In the schools sector, pressure on the curriculum tends to be more in relation to its focus as opposed to structure. The emphasis shifts from knowledge and disciplinary depth to transferable skills, and especially those seen as conducive to market profitability. As pressure to reduce costs in the private sector grows, industry increasingly looks to shift the costs of training to the education sector itself. A key focus becomes the quality of school leavers and college and university graduates in relation to employability. When allied to the view that national economies need to compete in a global knowledge economy, it is easy to see how the demands to increase the quality of employability in young people become increasingly critical. There is a clear risk of narrowing the curriculum to “skills for work,” and the concept of personal growth, or of development as “whole” individuals, is lost.
Schultz (1967) pointed out decades ago that the poor and disadvantaged represented the “best unexhausted investment opportunities” compared to the rich and the middle class. In other words, the State had failed to exploit their potential sufficiently, and, given their lowly status, the opportunity for high returns was considerable. However, the public investment required to counteract systemic inequality has proved to be much higher than the willingness of politicians to act, and the result has been that very little has been done to address this aspect of Human Capital Theory. Because it has been fused with rational choice theory, the focus in Human Capital Theory since has been on individuals and equality of opportunity rather than on equalizing starting points through socioeconomic adjustment. In times of economic difficulties, governments will cut back even more on the sort of additional support required for less advantaged communities and individuals to improve their educational and vocational prospects. Crude credit balance approaches may override issues around equity, fairness, and access, and it is not surprising to see funding challenges around inclusion, special education, and related issues. Here, the human capital/investment approach can be seen to clash with a children’s rights approach. Education for all, when founded on rights, is in a much more secure position when compared to one merely conditional on notional investment returns. Because Human Capital Theory views those experiencing socioeconomic disadvantage, or those with learning difficulties, as wasted investment opportunities rather than in terms of justice, equality, or morality, then only a very obvious financial return can justify the costs incurred in the educational provision for such groups. This would seem to leave the theory in a very questionable ethical place. Many young people, because of the physical or cognitive difficulties they face, will never be able to generate for themselves or for the economy, the sort of financial returns expected of HCT, far less to “repay” the costs of their care and education. It is this cold calculation bereft of compassion or empathy that renders HCT repugnant to many.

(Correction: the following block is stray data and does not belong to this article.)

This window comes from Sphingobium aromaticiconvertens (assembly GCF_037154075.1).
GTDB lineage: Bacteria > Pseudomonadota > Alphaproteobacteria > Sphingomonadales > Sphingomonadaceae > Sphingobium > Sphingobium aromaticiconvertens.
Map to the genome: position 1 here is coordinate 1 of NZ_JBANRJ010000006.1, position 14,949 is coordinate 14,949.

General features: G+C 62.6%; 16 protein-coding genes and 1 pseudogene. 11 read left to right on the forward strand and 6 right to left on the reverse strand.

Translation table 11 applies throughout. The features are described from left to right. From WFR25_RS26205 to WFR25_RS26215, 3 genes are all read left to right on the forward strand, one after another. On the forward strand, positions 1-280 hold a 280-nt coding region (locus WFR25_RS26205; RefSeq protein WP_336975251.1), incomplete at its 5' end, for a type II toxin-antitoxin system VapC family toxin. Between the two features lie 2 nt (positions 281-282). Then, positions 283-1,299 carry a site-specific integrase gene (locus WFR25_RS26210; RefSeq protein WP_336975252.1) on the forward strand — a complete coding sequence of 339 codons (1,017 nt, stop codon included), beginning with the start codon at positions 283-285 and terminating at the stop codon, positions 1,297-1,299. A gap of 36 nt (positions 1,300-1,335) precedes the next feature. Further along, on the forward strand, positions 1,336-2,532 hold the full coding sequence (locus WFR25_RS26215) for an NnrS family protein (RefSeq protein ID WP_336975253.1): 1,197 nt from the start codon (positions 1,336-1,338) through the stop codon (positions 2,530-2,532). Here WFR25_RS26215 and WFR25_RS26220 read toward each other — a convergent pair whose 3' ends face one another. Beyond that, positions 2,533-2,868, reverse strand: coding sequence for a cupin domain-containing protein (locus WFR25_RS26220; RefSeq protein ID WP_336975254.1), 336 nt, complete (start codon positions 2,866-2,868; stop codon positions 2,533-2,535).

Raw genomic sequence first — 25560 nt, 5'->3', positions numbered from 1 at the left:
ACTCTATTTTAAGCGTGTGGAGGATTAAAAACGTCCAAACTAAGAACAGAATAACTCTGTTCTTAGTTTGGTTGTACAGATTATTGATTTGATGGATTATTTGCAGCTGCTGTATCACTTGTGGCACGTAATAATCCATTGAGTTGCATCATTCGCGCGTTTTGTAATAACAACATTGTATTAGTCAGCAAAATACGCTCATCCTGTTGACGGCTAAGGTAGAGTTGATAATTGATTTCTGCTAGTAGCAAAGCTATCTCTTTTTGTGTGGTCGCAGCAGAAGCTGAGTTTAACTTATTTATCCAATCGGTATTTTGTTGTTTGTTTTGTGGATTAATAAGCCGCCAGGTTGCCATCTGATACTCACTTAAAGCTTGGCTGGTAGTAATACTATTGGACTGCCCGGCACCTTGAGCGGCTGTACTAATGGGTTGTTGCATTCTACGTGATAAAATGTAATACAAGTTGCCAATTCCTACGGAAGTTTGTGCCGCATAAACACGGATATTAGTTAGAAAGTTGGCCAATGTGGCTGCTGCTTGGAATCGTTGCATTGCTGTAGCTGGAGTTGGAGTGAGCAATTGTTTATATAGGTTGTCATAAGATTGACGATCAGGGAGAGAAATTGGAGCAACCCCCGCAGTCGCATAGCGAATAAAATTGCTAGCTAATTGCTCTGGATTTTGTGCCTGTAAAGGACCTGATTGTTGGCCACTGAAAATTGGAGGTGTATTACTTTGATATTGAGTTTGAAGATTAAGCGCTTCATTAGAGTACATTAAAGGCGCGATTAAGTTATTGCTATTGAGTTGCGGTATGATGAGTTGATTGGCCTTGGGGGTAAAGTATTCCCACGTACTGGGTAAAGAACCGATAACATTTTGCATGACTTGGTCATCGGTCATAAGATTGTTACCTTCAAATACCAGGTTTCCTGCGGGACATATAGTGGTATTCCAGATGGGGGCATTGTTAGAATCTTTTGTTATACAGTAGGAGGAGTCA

Despite these reservations – economic, political, and moral – Human Capital Theory remains central to current global economic policy. At national and supranational levels, it remains the dominant discourse. It offers a simple model for politicians and governments to understand and a manageable way of seeking to boost economic growth. As such, it affords a prominent place to education, but it positions education in a subordinate, instrumental role which many find narrow, dispiriting, and inadequate.
- Becker, G. (1975). Human capital: A theoretical and empirical analysis (2nd ed.). New York: Columbia University Press.Google Scholar
- Becker, G. (1992). Human capital and the economy. Proceedings of the American Philosophical Society, 136(1), 85–92.Google Scholar
- Becker, G. (2002). Human capital. Paper given at the University of Montevideo. Retrieved from http://www.um.edu.uy/docs/revistafcee/2002/humancapitalBecker.pdf
- Schultz, T. (1967). Investment in poor people. Washington, DC: US Department of Labor.Google Scholar
- Schultz, T. (1971). Education and productivity. Washington, DC: National Commission on Productivity.Google Scholar